Processing Advertising Information

John R. Rossiter, N.S.W. Institute of Technology
ABSTRACT - Three papers on "processing advertising information" are discussed. This review contends that the relevant types of processing responses depend on the particular advertising communication model underlying brand choice. The communication model, not the form of the advertisement, determines which processing responses and which brand responses should be measured when assessing advertising effects.
[ to cite ]:
John R. Rossiter (1984) ,"Processing Advertising Information", in NA - Advances in Consumer Research Volume 11, eds. Thomas C. Kinnear, Provo, UT : Association for Consumer Research, Pages: 26-28.

Advances in Consumer Research Volume 11, 1984      Pages 26-28


John R. Rossiter, N.S.W. Institute of Technology


Three papers on "processing advertising information" are discussed. This review contends that the relevant types of processing responses depend on the particular advertising communication model underlying brand choice. The communication model, not the form of the advertisement, determines which processing responses and which brand responses should be measured when assessing advertising effects.


My comments on the papers in this session will be facilitated if I begin by outlining an advertising communication model framework developed by Rossiter and Percy (1983). The framework is of major relevance to the three papers.

he Rossiter and Percy framework distinguishes advertising communication models in terms of two universal communication objectives: brand awareness and brand attitude: brand awareness options center on whether the advertising communication objective is to create brand recall or brand recognition. Brand recall is clearly the relevant brand awareness objective for the Federal Express TV commercials, for example, when the brand (here, courier) selection decision is made from an evoked set of recallable brands. Brand recognition, in contrast, is the relevant brand awareness objective far the low-calorie frozen food brand, which must be recognized at the Point-of-Purchase,

The advertising tactics for brand recall and brand recognition differ. Advertisements designed to generate brand recall tend to use repetition of the brand name and, sometimes, mnemonic devices, such as jingles, to increase the

probability of subsequent brand recall. Advertisements designed to produce brand recognition tend to use sustained close-ups of the package, so that it will be easily recognized later by color and name cues.

The main options that concern us in this session are with regard to brand attitude. The options are an two dimensions, forming four quadrants (Figure 1).



One dimension of brand attitude is involvement, or perceived risk, associated with the brand choice. Low involvement brand choice is based on a low involvement brand attitude which is weakly or tentatively held, but polarized positively enough to induce trial. Since there is little cost in making a poor decision, processing of pre-purchase information is not deep (it's basically rote learning), because behavioral (trial) experience is the easiest way to find out whether the tentatively held (advocated) brand attitude holds good.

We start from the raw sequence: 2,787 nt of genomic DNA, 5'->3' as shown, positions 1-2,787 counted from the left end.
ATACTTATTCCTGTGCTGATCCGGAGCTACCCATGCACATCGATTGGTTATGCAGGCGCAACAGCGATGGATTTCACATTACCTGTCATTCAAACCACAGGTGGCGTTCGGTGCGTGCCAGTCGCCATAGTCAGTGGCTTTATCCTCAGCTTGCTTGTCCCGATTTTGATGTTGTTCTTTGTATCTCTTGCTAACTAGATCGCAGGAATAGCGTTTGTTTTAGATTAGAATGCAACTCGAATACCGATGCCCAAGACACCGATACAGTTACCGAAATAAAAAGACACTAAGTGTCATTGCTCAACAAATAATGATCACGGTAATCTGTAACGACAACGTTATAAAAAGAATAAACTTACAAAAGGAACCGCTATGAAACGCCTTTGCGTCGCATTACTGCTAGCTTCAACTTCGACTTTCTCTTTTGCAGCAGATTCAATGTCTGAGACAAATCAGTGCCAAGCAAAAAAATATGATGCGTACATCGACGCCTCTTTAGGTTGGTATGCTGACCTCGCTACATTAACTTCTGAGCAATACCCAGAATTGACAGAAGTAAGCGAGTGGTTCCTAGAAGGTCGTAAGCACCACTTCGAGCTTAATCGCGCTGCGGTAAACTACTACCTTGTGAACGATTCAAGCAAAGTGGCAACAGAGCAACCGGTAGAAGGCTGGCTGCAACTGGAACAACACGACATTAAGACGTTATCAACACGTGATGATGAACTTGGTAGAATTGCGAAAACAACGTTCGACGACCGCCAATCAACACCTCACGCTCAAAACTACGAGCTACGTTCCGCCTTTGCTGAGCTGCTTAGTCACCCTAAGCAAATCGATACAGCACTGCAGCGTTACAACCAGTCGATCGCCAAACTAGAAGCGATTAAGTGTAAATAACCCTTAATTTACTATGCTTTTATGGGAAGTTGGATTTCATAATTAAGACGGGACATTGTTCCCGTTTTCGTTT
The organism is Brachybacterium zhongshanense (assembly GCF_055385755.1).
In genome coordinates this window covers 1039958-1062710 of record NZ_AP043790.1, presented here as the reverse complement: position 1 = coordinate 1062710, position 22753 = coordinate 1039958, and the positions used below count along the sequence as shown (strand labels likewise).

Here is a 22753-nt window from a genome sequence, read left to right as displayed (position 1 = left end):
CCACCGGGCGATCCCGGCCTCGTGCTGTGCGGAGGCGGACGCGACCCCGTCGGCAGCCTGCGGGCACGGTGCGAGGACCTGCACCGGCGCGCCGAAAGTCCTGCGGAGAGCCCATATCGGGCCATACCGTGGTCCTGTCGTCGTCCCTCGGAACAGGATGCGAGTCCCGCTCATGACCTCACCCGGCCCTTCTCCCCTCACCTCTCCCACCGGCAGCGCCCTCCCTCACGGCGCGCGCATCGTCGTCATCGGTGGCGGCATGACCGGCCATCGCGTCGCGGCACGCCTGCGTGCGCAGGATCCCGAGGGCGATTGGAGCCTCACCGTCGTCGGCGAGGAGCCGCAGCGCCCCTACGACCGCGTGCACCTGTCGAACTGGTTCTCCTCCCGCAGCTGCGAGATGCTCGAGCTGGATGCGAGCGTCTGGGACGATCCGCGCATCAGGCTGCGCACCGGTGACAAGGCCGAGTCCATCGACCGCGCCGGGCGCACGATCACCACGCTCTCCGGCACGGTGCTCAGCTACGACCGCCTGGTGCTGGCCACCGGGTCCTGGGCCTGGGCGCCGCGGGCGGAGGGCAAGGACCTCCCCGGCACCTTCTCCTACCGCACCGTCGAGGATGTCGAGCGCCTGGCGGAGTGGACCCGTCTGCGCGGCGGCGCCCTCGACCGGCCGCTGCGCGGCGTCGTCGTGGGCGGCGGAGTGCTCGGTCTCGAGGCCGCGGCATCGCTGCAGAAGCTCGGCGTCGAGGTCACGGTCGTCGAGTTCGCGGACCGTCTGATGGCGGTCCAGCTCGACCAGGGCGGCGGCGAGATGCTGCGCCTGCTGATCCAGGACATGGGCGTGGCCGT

Apparently, all the commercials in the three studies Federal Express, the low-calorie food, and the nationally advertised brands and, perhaps, even the political commercials in the Shavitt and Brock study - would be categorized as low involvement brand attitude, as indicated in the first figure. This categorization is important because in our theory, it is hypothesized that cognitive responses are not relevant to successful processing of advertisements based on low involvement brand attitude (Figure 2). Hypothetically, it is only in high involvement brand decisions, where brand choice entails substantial economic or psycho-social risk, that cognitive responses (especially personal acceptance of the message claims prior to purchase) are relevant causal mediators of brand attitude



The other dimension of brand attitude is the motivating need that drives or energizes the brand choice into action. Whereas a detailed typology of motivating needs is available in Rossiter and Percy (1983), the summary labels suggested by Wills (1981) will suffice here. Brands bought either for negatively reinforcing motivations in which "informational" (reason why) advertising suggests solutions to consumer problems; or for positively reinforcing motivations in which "transformational" (brand user image) advertising enhances sensory, intellectual, or social appeal of the brand.

Federal Express and the low-calorie frozen food brand are apparently informational. Federal Express touts their speed and reliability as informational attributes that solve urgent small package delivery problems. The low-calorie frozen food brand's attributes offer to solve the problem of gaining weight while eating tasty foods.